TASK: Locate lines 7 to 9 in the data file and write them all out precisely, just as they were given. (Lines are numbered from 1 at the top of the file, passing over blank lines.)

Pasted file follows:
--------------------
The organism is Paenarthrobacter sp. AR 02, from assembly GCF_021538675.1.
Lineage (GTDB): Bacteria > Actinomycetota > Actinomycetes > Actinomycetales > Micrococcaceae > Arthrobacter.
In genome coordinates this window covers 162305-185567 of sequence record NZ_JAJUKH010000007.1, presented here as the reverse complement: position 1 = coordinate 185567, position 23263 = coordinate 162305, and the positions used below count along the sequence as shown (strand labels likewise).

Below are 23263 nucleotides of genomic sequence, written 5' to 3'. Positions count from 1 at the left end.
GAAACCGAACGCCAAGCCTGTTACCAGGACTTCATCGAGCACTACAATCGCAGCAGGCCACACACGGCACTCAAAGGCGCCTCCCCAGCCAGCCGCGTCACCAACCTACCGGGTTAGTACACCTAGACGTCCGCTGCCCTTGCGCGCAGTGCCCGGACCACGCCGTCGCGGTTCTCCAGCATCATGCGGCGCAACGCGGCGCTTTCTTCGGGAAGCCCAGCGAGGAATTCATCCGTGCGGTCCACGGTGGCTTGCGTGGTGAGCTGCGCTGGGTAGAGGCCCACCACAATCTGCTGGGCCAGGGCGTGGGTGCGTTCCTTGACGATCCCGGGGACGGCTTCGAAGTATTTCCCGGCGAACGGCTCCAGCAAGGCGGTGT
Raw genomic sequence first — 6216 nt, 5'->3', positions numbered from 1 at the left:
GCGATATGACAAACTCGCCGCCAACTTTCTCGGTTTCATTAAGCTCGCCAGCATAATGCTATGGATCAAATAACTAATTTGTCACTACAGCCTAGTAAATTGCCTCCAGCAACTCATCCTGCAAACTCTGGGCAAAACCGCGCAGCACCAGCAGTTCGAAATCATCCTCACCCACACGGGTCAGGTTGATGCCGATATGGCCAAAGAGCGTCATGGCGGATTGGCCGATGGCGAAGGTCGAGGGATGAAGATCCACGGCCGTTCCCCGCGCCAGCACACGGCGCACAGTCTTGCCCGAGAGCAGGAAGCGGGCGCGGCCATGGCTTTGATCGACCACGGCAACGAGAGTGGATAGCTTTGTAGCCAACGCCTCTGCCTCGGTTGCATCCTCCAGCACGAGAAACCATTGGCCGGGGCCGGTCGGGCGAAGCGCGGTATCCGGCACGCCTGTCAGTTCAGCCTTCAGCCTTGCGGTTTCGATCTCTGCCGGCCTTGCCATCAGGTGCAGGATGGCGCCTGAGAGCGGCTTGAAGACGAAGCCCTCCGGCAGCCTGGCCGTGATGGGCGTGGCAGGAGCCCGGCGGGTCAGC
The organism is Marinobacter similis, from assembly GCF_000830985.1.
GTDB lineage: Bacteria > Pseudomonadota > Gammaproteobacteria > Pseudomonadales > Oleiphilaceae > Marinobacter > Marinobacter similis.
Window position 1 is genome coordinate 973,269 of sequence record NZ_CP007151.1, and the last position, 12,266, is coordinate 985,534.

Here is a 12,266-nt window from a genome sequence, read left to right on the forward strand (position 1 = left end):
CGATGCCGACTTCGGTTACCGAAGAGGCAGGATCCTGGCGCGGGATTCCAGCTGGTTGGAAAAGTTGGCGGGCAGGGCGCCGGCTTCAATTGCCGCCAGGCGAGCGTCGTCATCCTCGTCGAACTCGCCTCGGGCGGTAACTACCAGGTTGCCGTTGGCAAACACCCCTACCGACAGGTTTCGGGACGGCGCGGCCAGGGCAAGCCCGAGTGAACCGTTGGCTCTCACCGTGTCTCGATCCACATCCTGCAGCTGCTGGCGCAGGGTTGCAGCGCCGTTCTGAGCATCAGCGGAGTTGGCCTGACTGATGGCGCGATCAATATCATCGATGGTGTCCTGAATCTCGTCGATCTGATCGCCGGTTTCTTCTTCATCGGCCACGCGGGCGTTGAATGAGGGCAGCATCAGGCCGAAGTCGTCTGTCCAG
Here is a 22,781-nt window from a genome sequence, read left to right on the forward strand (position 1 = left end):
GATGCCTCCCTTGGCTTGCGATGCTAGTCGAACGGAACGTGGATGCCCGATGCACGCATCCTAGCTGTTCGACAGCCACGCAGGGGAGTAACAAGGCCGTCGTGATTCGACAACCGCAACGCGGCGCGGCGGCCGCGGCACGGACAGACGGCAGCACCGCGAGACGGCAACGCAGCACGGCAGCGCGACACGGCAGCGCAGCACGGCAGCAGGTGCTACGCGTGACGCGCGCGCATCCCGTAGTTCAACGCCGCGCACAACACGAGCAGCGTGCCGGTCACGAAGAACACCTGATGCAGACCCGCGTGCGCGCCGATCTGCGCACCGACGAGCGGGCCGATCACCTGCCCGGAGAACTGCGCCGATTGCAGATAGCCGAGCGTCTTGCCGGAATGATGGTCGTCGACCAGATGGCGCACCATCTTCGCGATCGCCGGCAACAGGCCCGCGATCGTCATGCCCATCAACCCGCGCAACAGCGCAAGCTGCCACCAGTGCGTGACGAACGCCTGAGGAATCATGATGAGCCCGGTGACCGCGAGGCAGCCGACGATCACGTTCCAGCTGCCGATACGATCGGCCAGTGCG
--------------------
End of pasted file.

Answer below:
GCGATATGACAAACTCGCCGCCAACTTTCTCGGTTTCATTAAGCTCGCCAGCATAATGCTATGGATCAAATAACTAATTTGTCACTACAGCCTAGTAAATTGCCTCCAGCAACTCATCCTGCAAACTCTGGGCAAAACCGCGCAGCACCAGCAGTTCGAAATCATCCTCACCCACACGGGTCAGGTTGATGCCGATATGGCCAAAGAGCGTCATGGCGGATTGGCCGATGGCGAAGGTCGAGGGATGAAGATCCACGGCCGTTCCCCGCGCCAGCACACGGCGCACAGTCTTGCCCGAGAGCAGGAAGCGGGCGCGGCCATGGCTTTGATCGACCACGGCAACGAGAGTGGATAGCTTTGTAGCCAACGCCTCTGCCTCGGTTGCATCCTCCAGCACGAGAAACCATTGGCCGGGGCCGGTCGGGCGAAGCGCGGTATCCGGCACGCCTGTCAGTTCAGCCTTCAGCCTTGCGGTTTCGATCTCTGCCGGCCTTGCCATCAGGTGCAGGATGGCGCCTGAGAGCGGCTTGAAGACGAAGCCCTCCGGCAGCCTGGCCGTGATGGGCGTGGCAGGAGCCCGGCGGGTCAGC
The organism is Marinobacter similis, from assembly GCF_000830985.1.
GTDB lineage: Bacteria > Pseudomonadota > Gammaproteobacteria > Pseudomonadales > Oleiphilaceae > Marinobacter > Marinobacter similis.